Whether you love them or hate them, there is no denying the prowess of all-out wingers dash inside forwards such as Arjen Robben and Eden Hazard. Despite all their brilliance, these players are often described as selfish, egotistical and players who don’t work hard in defense by many football fans. Yet both of these players I mentioned have added another dimension to their game, by becoming more aware of their defensive positions and actively contributing to the defensive phase of the game. So some of the best wingers in the world have taken to tracking back and helping out their defenders. Why don’t their FM15 counterparts behave similarly?
In my eyes, there is a sure-fire way you can get your wide players to actively track back and contribute to the defensive phase of play. This method consists of two steps and it helps you to achieve what I like to call Total Defending, which is basically a part of the whole Total Football concept. The positional switching and movement off the ball Total Football delivers has always captivated managers around the world and it’s always been some sort of utopian style people are trying to replicate in FM. The whole concept is based on fluidity of positions, rotations and covering your teammates runs. In this way, players use the movements of their colleagues for reference rather than zones on the pitch.
What people tend to forget is that these same ideas and principles so often associated with attacking can also be applied to the defending phase of football. Fluidity of positions, rotations and covering your teammates, maintaining a tight and cohesive wall of players between your own goal and the opposing team. In an ideal situation there ought to be no more than 25 to 35 metres between the forward line and the defenders. The reason for this is to constrict the space in a vertical sense, hence reducing the distances between players thus making it difficult for the offensive team to pass or dribble through the middle of this compacted space.
The whole idea of Total Football is tied in with the Very Fluid mentality the FM Match Engine uses. This mentality represents systems in which all players are expected to chip in to try and contribute to a general, collective function and in which, accordingly, there is significantly less differentiation between players based on position and role. While this demands a greater degree of versatility and tactical awareness from each of the players, it encourages the team to cooperate closely in carrying out specific tasks while promoting more movement between positional strata and, thus, greater variety and unpredictability in the team’s play. In short, attack as a team, defend as a team.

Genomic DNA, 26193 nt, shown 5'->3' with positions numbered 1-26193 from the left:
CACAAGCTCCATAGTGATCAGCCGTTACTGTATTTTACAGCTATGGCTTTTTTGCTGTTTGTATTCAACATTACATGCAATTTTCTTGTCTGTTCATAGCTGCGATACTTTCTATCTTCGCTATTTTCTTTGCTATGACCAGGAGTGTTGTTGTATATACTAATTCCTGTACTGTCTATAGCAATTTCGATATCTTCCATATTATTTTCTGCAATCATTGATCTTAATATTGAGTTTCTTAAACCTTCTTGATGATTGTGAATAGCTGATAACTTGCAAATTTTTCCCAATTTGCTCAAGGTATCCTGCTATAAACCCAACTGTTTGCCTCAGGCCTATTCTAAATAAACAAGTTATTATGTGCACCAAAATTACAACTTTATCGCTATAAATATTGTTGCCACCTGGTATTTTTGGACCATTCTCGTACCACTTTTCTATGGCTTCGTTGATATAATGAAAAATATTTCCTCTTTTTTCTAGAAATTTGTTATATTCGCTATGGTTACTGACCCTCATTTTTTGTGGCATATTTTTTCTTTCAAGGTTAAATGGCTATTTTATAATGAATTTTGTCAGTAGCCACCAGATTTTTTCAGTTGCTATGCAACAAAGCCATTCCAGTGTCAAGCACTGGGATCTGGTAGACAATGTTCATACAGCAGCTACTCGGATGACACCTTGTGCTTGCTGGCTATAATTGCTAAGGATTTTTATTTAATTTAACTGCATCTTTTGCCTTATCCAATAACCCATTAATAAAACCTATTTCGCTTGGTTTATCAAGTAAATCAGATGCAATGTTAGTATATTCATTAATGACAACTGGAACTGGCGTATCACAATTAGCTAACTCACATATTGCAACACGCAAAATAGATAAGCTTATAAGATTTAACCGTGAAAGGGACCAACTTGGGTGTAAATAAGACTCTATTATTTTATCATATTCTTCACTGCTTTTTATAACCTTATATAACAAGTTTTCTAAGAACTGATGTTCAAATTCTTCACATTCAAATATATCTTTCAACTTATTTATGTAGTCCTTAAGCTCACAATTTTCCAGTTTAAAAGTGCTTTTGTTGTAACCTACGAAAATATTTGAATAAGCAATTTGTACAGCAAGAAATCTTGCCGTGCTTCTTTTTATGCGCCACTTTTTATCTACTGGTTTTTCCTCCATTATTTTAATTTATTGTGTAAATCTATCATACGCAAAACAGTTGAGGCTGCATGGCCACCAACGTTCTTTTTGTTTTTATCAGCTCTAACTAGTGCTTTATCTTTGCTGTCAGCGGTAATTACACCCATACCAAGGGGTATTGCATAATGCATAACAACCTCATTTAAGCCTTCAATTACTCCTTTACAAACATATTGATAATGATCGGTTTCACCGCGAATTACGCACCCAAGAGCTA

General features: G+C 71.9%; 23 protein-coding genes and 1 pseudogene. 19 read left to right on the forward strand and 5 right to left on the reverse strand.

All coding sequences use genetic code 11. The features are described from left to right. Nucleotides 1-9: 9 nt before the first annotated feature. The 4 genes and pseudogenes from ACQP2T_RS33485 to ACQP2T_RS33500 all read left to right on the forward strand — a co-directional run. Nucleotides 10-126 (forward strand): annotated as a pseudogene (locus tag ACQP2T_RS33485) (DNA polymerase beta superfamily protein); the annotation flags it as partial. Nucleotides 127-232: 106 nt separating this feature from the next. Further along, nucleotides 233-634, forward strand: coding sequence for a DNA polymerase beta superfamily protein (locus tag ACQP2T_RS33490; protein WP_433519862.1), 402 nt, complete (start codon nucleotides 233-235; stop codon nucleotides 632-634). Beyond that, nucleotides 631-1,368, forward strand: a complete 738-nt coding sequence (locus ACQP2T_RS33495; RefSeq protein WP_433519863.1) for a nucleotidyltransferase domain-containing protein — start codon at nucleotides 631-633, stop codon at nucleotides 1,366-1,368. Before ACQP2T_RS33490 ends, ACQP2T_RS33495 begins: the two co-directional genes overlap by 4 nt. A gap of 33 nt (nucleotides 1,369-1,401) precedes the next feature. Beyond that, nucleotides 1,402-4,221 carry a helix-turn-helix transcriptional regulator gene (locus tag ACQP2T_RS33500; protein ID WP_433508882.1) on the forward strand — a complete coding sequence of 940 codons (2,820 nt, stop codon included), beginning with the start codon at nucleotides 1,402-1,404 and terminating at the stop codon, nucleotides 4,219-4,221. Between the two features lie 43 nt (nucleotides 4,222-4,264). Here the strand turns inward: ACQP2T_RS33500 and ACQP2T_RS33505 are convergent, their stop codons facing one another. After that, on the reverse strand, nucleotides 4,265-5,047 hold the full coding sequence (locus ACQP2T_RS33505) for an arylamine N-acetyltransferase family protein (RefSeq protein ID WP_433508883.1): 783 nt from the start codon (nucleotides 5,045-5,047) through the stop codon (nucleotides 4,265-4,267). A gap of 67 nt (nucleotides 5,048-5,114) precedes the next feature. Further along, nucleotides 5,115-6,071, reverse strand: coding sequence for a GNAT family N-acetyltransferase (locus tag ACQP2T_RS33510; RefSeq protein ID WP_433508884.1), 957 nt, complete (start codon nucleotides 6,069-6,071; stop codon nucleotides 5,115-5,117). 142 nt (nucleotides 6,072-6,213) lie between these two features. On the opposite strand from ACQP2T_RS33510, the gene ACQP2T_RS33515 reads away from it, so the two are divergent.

Whilst this sounds good in theory, will it actually work in the game? Let me talk you through a game of mine and show you. Seeing is believing after all. The venue is White Hart Lane, the fixture is a League Cup tie between Spurs and Chelsea. Two minutes into the game and Paulinho gets his sorry ass sent off for hacking down Fabregas. Now is as good a time as any to defend as a unit and I definitely want my wide players to contribute in order to stop the Chelsea wing-backs from overlapping and murdering us with pinpoint crosses for Diego Costa to drill past Lloris.
Chelsea are flooding the central area, where we are now a man short due to Paulinho’s absence. That means there is ample space for the wing-backs Ivanovic and Azpilicueta to run into. You can see how important it is that these marauding wing-backs are stopped. With my defence and midfield under distress, the wide players need to step up and help out. The above screenshot shows that this actually happens. The Very Fluid setting tells the players to take their responsebility for the team effort and help out.
Will this work all the time? Hell no! Your players need a fair bit of spatial awareness to make this work. This is why you need to use some player instructions as well. Unfortunately, these are not the standard settings you can use pre-game, but these are tweaked instructions you have to set again every match. In-game, you have to instruct your wide players to man-mark their opposing wing-back.
If you’re not willing to use the Very Fluid mentality setting, you could probably suffice with just step two of the whole process, using the player instructions during a match to have the wide players man-mark an opposing wing-back. Sometimes, solving a difficult problem really is that simple.